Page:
First Class Flavor Pays Off
Learn why Carrara 640 Wagyu is impressing chefs and diners
Mike Vilarosa, chef du cuisine at Swift & Sons in Chicago, wasn’t expecting to be wowed when his rep from Purely Meat Co. wanted to introduce him to an Australian Wagyu brand called Carrara 640. However, a taste test convinced him otherwise. “Right there I said, ‘Let’s finish up what we have and get this on the menu,’” recalls Vilarosa.
Vilarosa liked the fine spider marbling in the beef – a key benefit of crossing a full-blood Japanese Wagyu sire with an Angus cow or a Wagyu cross dam. “There was enough marbling to differentiate it from a domestic Wagyu on the menu,” says Vilarosa. “I felt it was worth the menu placement and extra money that guests would need to spend.”
The Unique Taste of Carrara 640 Wagyu
Fine, intricate marbling creates the buttery mouth feel of the Carrara 640 Wagyu. “When cooked to a medium or medium-rare, the fat melts into the steak,” says Jacob English, director of business development for Carrara.
“When people taste it, they start to get the idea of what Wagyu is about—they don’t have to sacrifice the flavor they might be accustomed to with a leaner steak.” says Vilarosa. In addition to a 5-ounce strip loin, Swift & Sons serves Wagyu Carpaccio made with Carrara 640 Wagyu tenderloin that has been hand-pounded. Vilarosa adds Dijonnaise with black truffle, fresh shallots, chopped capers, Pecorino cheese, Meyer lemon zest and fennel pollen. “We call it beef butter because it’s mind-melting tender,” says Vilarosa.
Jose Sosa, executive chef of Gibsons Italia in Chicago says a taste test also sold him on adding Carrara 640 to the menu. “The taste and the flavor profile are unique,” says Sosa. Vilarosa and Sosa like the story behind the brand. “It’s something that the captains can talk about at the table, and it’s what gets guests to buy into it,” says Vilarosa.
“Carrara has been our best-selling Wagyu at that price point,” says Vilarosa. “We tried different Wagyus and the Carrara 640 has just crushed the other ones in terms of sales response.”
Gibsons Italia serves a 34-ounce Tomahawk and 14-ounce New York strip. “The sales are great and the feedback from customers is amazing,” says Sosa. “The price on the menu may seem high to consumers, but the experience is worth it.”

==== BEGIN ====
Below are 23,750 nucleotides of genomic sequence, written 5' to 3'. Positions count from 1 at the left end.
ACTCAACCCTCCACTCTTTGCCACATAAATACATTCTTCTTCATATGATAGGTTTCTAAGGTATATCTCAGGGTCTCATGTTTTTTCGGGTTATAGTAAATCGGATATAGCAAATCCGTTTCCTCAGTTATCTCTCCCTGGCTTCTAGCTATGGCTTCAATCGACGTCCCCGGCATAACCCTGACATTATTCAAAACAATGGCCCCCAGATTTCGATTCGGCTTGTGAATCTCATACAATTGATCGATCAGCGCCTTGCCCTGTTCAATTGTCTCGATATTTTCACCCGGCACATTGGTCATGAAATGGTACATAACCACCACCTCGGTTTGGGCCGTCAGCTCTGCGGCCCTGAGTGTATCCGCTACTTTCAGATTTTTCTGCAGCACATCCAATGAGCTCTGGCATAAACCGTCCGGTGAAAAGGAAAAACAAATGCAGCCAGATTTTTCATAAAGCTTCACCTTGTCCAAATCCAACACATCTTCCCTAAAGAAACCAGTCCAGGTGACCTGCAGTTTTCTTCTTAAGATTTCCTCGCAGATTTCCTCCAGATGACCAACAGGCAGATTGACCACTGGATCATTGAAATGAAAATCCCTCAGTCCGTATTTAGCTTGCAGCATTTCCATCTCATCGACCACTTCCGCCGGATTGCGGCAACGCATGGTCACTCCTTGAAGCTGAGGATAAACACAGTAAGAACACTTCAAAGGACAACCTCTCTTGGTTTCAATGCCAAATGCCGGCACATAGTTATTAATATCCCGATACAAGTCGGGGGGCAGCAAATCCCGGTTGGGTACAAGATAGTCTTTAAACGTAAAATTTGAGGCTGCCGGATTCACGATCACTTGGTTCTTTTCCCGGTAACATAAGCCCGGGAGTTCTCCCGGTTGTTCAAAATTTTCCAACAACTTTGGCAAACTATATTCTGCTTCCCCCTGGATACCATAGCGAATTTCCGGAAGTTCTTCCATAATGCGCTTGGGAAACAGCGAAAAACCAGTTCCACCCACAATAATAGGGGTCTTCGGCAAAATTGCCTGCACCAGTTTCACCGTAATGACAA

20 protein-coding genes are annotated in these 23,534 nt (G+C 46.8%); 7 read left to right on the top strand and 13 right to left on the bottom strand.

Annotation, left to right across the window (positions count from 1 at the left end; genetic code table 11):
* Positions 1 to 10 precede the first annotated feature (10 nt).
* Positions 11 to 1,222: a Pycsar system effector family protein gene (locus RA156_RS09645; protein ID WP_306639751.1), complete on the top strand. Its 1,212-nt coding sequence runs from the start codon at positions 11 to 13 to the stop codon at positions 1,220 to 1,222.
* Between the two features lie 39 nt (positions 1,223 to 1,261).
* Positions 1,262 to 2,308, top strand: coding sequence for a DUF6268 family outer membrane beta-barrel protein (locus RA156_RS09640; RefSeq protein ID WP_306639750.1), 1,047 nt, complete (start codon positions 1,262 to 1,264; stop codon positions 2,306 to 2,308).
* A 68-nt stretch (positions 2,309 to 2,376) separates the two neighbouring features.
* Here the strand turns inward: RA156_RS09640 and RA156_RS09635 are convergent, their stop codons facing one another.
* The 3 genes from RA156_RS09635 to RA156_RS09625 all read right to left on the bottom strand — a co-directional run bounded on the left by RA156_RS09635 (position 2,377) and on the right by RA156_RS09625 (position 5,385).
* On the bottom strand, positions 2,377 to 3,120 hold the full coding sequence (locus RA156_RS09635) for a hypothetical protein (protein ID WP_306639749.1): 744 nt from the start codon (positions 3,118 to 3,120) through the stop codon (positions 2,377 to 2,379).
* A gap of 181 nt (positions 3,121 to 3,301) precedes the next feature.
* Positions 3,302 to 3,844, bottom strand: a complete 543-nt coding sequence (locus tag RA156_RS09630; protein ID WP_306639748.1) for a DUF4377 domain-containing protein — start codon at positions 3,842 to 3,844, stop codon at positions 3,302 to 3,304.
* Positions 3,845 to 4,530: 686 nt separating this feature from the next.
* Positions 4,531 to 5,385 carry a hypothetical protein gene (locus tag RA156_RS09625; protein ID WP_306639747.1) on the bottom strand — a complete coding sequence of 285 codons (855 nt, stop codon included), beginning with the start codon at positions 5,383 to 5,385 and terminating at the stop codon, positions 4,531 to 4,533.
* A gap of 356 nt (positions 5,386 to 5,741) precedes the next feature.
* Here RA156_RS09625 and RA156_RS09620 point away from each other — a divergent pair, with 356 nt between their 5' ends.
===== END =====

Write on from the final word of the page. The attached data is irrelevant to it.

Diners Want Variety
At Gibsons Italia, the beef program features Japanese, Australian grass-fed, USDA prime beef and Carrara 640 Waygu beef. Swift & Sons’s boutique meat program also features steaks from around the world. “The public is more educated than ever,” says Vilarosa. “They are interested in the quality of the food and where their food comes from.” Platters and flights allow diners to share a variety of steaks.
“The restaurants we work with are those that want to offer their diners a magnificent eating experience each and every time,” says Hicks. Chefs are invited to request a tasting with their local meat purveyor to experience the unique flavor of Carrara 640.
The Story of Carrara 640
“Carrara’s focus is on quality and consistency,” says Jacob English, director of business development for Carrara. Launched by Kilcoy Global Foods, one of the largest Australian beef producers, Carrara 640’s journey began a few years ago when they defined the genetics for a world-class Wagyu product. Every animal in the Carrara program is traceable back to its roots. Each full-blood Wagyu bull is registered with the Australian Wagyu Association.
“We allow our farmers to grow the best possible animal they can grow,” says English. CaIves stay with their mothers for six to eight months until they are weaned. Then they’re put on a grass or light grain diet until they weigh 800-900 pounds. The next step is a feedlot where they’re grain-fed for a minimum of 350 days. “The slower you grow the animals, the better the results,” says English.
Animals come from just two feedlots and all Carrara 640 beef is processed at a state-of-the-art facility (#640) in Queensland, Australia. Commitments to farmers are secured two years in advance, which helps assure price stability. Farmers are compensated based on how well the carcass scores on a well-defined grading system. Each carcass is tagged and monitored through processing. “In our closed-loop system, all quality measures such as marbling score and PH are recorded and sent to our producers so we can improve results,” says James Hicks, Carrara 640’s sales director for North America.
Carcasses are audited by AUS-MEAT, an independent inspection organization charged with maintaining industry standards for beef grading in Australia.” If the animal doesn’t meet the grade, it’s not branded Carrara,” says English. On the Australian grading scale of 1-9, Carrara beef must achieve a marbling score of at least 4-5, but the average score is 6.7. “It’s a very tight specification,” says English. “A lot of places have employees grade the beef, and use an in-house grading system,” says Sosa. “I like that Carrara uses a third party because it ensures a more consistent product.”
Hicks believes the pricing of Carrara is very competitive. “A $120 million investment in our processing operation two years ago resulted in best-in-class efficiency,” says Hicks. “Because we own the processing plant, we avoid the cost of a contract kill.”
For more information on Carrara 640 contact James Hicks, sales director for North America at (312) 371-2493 or [email protected].